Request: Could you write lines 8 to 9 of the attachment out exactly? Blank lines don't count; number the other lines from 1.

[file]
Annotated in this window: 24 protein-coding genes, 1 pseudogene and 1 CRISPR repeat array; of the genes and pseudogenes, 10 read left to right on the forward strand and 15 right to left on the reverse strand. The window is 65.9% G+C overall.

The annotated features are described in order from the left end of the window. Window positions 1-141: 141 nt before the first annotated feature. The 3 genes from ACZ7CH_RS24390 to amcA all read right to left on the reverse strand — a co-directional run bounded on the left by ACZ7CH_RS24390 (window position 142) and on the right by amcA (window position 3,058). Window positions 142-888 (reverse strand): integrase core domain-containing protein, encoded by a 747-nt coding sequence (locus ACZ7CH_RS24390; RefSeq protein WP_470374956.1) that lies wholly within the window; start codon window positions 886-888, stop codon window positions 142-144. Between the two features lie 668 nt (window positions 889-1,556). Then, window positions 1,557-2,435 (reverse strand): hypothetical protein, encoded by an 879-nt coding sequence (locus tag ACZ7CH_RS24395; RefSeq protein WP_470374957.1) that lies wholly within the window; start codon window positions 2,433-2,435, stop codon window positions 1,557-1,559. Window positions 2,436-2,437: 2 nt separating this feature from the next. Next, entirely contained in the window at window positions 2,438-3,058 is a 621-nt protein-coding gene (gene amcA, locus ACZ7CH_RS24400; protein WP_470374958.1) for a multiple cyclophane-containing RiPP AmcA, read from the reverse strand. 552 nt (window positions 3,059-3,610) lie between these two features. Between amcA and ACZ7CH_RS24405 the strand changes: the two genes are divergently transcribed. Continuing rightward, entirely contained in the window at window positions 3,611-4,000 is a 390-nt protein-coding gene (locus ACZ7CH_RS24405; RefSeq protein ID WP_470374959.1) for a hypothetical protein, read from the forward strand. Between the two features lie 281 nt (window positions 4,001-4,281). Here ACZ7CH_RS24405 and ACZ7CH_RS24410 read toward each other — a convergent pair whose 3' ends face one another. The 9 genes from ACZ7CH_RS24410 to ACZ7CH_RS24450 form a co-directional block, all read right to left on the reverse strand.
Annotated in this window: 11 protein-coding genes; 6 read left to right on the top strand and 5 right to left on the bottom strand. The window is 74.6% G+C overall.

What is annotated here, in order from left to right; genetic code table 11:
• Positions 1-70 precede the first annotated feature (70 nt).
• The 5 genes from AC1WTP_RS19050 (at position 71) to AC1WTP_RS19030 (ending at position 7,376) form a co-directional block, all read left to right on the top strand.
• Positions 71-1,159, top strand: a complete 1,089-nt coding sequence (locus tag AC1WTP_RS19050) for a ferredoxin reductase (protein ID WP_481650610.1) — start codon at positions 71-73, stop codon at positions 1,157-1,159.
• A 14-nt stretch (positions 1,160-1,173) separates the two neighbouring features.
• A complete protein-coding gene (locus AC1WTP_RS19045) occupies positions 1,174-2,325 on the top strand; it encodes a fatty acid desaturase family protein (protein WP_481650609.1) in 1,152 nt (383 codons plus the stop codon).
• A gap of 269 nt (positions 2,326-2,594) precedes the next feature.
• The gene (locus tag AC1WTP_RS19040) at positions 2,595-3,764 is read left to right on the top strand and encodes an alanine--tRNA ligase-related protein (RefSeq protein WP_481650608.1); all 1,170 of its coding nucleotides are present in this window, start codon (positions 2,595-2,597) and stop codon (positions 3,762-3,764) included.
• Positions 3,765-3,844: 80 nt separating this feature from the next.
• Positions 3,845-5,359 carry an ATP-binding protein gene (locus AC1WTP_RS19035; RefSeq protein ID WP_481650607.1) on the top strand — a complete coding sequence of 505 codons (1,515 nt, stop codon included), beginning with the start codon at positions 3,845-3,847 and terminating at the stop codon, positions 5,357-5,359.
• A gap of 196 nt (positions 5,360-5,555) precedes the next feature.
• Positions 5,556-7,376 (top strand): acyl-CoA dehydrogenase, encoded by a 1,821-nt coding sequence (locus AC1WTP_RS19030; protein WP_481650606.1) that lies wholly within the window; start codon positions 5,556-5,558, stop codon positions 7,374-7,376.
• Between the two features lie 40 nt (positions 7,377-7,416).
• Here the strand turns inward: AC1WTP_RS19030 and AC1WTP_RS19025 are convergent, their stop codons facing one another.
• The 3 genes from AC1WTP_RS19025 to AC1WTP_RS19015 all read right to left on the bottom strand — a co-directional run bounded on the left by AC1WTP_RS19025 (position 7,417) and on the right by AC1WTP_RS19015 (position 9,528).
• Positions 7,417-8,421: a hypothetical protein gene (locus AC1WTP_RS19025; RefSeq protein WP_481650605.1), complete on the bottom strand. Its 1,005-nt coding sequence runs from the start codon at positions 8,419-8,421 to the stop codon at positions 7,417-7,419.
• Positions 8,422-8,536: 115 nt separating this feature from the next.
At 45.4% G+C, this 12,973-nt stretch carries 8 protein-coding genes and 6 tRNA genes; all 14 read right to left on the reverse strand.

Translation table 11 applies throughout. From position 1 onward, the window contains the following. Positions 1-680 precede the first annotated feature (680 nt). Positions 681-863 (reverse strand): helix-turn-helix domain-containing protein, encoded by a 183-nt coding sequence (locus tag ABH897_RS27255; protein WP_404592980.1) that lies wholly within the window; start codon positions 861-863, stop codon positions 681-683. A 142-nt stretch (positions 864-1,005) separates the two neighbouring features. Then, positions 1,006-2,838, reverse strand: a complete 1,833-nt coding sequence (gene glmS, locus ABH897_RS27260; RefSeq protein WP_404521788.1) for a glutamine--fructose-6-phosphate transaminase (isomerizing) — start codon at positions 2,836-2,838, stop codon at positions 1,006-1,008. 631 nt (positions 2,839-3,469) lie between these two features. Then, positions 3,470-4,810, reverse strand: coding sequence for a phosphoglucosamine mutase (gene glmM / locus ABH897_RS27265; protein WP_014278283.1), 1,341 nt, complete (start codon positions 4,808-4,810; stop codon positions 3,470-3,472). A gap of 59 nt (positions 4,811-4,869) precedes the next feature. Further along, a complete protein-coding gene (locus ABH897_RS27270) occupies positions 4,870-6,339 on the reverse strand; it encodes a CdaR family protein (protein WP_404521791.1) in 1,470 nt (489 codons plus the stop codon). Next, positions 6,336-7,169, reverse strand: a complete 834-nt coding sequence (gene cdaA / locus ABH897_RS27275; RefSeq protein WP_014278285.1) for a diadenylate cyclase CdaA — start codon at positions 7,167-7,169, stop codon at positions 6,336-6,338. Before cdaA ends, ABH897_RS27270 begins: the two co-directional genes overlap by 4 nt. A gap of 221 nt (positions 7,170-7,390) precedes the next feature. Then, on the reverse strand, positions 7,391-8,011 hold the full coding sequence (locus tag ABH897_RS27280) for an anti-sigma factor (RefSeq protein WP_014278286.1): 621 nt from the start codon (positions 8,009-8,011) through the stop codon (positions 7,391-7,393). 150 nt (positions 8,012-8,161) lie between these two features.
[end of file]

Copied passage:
• A 14-nt stretch (positions 1,160-1,173) separates the two neighbouring features.
• A complete protein-coding gene (locus AC1WTP_RS19045) occupies positions 1,174-2,325 on the top strand; it encodes a fatty acid desaturase family protein (protein WP_481650609.1) in 1,152 nt (383 codons plus the stop codon).